Six miles of sea water, at 10°C. throughout, are reduced in depth 620 feet by compression. Hence the pressure at a depth of six miles is nearly 1,000 atmospheres.
The maximum density-point of water is lowered about 3°C. by 150 atmospheres of additional pressure.The maximum density-point coincides with the freezing-point at—2°.4 C, under a pressure of 2.14 tons.
As to the proper correction to apply to the Challenger thermometers, Tait showed that that previously given by Davis, viz.: .5°F. per ton per square inch, was greatly too large, and that of five sources of error which entered into the test experiments, only one held for the circumstances under which the Challenger thermometers were actually used, that the other four were proper for the experiments in the laboratory, but not for sea-soundings. The only cause of error active in the case of sea-soundings was the direct effect of pressure on the glass and mercury of the thermometer, and the correction due to this was but 0°.14 C. for every mile of depth.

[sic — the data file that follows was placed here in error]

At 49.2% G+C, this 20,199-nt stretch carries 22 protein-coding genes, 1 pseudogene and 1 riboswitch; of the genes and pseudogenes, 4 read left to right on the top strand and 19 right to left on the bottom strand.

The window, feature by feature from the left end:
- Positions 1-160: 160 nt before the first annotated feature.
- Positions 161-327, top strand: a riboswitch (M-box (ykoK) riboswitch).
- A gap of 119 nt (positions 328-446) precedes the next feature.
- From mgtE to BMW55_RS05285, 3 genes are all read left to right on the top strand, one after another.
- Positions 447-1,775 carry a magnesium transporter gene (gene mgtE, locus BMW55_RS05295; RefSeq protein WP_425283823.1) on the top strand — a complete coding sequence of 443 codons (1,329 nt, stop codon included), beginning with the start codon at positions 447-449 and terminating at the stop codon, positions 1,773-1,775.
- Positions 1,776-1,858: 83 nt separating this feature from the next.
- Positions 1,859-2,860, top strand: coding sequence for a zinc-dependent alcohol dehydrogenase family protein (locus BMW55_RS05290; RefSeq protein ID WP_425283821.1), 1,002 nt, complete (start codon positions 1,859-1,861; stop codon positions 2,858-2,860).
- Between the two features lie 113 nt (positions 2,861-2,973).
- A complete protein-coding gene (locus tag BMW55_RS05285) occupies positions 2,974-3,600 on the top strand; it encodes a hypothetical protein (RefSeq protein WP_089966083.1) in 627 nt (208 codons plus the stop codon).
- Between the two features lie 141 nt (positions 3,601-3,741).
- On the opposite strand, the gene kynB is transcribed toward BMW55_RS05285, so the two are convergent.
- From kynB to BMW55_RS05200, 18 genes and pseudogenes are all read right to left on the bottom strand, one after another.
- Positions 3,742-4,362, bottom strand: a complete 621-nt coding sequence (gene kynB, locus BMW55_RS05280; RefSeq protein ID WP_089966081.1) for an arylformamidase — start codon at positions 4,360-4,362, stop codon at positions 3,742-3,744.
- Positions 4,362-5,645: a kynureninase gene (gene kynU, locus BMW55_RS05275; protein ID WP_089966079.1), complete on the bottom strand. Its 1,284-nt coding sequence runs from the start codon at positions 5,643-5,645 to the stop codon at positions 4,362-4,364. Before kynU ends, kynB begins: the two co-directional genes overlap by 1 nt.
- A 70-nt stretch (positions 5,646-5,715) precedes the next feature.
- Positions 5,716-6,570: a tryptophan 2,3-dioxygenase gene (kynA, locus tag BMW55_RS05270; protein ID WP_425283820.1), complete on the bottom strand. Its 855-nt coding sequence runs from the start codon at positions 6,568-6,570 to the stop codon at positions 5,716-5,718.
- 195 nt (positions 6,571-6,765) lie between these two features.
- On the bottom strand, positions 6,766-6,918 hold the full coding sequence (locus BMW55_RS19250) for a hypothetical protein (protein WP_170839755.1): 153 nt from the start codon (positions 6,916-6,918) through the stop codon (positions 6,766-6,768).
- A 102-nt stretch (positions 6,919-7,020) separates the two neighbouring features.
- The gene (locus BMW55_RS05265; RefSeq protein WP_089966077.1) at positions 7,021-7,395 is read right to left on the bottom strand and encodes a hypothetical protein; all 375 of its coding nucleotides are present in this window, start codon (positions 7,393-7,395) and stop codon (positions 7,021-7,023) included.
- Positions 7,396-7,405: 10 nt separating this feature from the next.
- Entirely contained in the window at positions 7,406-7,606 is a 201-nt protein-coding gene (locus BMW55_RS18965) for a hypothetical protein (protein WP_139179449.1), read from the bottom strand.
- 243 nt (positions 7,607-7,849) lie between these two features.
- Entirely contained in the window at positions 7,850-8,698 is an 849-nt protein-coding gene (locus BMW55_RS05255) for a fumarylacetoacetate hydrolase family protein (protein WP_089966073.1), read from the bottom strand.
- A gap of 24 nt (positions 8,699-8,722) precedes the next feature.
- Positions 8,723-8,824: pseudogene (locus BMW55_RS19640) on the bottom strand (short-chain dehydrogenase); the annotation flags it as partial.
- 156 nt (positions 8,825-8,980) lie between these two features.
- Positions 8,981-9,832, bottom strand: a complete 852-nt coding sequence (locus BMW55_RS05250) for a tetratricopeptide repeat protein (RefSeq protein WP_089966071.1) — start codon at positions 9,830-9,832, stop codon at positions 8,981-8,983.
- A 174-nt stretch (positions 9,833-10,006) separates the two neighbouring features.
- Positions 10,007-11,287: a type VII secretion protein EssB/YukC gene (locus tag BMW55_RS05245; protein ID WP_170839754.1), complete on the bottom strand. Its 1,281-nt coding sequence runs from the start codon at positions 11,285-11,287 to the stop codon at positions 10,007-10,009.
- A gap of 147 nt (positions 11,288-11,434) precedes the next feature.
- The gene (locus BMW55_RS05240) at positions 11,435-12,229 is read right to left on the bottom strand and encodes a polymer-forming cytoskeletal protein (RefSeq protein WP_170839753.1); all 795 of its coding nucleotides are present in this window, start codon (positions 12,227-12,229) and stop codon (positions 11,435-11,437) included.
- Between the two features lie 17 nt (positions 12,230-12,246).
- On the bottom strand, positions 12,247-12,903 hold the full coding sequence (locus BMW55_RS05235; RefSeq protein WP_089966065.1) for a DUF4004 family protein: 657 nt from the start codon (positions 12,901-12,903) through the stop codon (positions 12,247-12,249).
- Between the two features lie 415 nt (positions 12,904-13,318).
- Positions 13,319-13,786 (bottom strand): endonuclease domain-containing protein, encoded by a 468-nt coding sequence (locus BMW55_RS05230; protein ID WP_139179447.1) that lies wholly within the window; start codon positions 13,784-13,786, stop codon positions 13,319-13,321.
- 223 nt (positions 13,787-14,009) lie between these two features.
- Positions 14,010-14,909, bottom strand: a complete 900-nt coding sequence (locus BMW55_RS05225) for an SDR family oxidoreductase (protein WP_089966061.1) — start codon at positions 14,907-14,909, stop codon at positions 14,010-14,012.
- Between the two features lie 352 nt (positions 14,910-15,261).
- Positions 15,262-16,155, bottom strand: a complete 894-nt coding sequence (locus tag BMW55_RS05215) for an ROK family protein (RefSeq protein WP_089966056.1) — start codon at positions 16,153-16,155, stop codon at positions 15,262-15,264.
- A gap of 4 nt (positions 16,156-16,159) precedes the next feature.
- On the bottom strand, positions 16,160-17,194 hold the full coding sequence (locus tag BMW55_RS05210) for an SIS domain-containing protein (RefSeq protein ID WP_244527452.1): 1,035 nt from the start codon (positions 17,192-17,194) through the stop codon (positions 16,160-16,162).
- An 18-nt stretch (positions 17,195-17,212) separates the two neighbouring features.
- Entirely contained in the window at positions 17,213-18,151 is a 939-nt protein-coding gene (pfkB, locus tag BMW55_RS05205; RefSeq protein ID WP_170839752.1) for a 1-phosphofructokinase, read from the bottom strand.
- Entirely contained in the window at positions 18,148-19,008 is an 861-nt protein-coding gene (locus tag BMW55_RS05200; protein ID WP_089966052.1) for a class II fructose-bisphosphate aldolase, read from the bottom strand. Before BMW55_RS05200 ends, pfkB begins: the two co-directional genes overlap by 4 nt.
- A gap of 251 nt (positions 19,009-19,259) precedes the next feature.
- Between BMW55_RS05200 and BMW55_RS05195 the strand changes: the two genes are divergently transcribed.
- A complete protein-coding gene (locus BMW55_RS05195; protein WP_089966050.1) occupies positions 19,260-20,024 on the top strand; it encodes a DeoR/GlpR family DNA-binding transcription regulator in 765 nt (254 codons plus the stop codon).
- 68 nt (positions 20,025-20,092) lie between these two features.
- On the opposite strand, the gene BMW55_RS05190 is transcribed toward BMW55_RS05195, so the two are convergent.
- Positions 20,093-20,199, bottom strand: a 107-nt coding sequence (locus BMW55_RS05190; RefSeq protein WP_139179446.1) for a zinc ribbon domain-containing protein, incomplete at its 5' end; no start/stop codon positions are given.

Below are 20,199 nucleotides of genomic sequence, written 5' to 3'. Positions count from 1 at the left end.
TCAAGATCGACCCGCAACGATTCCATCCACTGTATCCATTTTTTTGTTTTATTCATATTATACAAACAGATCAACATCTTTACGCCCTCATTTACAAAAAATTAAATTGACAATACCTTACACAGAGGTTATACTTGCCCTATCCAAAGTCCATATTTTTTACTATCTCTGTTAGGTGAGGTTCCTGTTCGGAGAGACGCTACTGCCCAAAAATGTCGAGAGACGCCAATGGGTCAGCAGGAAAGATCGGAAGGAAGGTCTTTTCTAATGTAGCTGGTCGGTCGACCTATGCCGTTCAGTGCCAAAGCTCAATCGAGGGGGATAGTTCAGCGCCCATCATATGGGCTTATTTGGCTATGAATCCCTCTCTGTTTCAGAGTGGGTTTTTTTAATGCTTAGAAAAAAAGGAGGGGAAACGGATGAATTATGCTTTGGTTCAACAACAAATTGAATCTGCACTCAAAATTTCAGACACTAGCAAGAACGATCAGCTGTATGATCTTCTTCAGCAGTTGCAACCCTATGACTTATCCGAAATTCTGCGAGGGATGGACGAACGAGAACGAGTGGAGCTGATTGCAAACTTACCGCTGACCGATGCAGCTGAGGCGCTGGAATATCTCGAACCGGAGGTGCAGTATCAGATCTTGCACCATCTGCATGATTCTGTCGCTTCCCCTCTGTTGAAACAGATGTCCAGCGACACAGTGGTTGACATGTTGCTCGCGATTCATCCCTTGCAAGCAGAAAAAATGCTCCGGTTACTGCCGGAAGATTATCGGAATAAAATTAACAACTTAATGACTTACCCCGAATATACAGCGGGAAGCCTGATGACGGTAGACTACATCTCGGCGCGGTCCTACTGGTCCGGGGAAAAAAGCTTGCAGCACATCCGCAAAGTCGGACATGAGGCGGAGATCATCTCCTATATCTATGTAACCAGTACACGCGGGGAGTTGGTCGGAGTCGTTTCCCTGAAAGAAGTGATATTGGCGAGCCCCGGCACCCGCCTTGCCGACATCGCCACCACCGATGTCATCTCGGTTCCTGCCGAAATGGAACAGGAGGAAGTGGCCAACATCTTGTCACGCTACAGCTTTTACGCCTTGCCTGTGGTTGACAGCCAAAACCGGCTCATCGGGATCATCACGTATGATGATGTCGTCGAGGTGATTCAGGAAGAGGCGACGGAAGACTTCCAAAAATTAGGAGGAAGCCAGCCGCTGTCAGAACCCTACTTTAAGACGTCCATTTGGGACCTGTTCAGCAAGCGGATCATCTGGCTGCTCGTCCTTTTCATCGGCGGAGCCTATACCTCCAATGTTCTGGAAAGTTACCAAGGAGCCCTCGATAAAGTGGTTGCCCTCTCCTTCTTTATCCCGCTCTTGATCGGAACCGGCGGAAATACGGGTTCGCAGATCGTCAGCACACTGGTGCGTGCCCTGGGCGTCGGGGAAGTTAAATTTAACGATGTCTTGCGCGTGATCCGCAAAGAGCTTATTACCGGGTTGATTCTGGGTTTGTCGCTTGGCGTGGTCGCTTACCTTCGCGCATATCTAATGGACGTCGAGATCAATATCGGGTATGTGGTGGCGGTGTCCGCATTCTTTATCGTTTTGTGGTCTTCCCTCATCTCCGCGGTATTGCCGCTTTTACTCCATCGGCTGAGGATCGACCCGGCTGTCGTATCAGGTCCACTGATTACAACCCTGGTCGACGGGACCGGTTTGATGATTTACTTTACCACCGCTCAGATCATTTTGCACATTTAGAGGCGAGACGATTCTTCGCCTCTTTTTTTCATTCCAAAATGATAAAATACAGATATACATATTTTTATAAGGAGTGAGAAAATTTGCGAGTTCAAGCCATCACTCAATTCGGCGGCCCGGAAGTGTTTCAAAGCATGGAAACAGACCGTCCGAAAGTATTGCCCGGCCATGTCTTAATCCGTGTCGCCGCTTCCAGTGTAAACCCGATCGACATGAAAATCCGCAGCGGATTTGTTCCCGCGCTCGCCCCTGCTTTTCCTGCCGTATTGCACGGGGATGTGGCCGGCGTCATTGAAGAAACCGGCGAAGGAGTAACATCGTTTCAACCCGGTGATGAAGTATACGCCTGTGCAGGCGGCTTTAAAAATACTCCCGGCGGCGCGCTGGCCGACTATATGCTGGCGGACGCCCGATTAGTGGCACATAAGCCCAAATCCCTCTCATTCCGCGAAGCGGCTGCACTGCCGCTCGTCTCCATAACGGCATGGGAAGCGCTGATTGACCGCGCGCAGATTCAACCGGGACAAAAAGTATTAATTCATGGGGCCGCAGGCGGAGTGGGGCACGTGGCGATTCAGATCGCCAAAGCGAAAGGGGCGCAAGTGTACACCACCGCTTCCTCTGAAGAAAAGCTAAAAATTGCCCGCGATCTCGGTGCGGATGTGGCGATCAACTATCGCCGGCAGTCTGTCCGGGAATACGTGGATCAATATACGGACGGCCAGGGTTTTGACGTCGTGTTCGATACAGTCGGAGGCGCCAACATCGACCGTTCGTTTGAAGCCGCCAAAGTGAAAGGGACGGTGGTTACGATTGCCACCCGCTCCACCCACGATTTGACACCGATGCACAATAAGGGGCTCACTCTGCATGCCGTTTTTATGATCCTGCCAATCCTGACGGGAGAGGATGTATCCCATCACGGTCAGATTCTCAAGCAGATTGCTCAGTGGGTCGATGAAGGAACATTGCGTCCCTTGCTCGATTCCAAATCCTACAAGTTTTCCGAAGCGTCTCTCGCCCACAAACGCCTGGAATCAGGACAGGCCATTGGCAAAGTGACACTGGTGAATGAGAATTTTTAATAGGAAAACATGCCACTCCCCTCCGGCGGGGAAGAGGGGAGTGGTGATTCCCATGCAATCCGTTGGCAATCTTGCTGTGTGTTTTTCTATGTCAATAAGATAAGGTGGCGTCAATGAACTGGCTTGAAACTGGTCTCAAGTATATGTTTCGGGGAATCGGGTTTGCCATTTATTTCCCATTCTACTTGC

Next to his work on the compressibility of water and the allied investigations, come Tait's experiments in thermo-electricity. He made two contributions in this field.
1. Having supposed that the Thomson effect (the absorption or liberation of heat-energy in a conductor whose temperature varies from point to point when traversed by a current of electricity, the effect being reversible, in any given conductor, with the direction of the current) might, like thermal and electrical resistance, be directly proportional to the absolute temperature, he verified his assumption by experiment, finding that the curves for the e. m. f. in terms of absolute temperature for junctions of any two of iron, cadmium, zinc, copper, silver, gold, lead and some others are parabolas with their axes vertical, if the e. m. f. be taken as ordinates, the apex corresponding to the neutral point, or point of reversal. This amounts to showing that the curve representing the thermo-electric power of any couple in terms of the mean temperature of its junctions is a straight line. We need only draw the diagrams of the thermo-electric powers of all the metals taken separately with one of their number in order to learn the values of the thermo-electric powers of all the metals taken in pairs in any combination. Lead was adopted as the metal of comparison, because as Le Eoux had shown, its specific heat of electricity is zero.
By the 'specific-heat of electricity' is meant the amount of heatenergy developed in the given conductor, according to the Thomson
- The 'thermo-electric power' of a couple for a given temperature is the e. m. f. between its junctions when they are kept respectively 1⁄2° above and 1⁄2° below that temperature.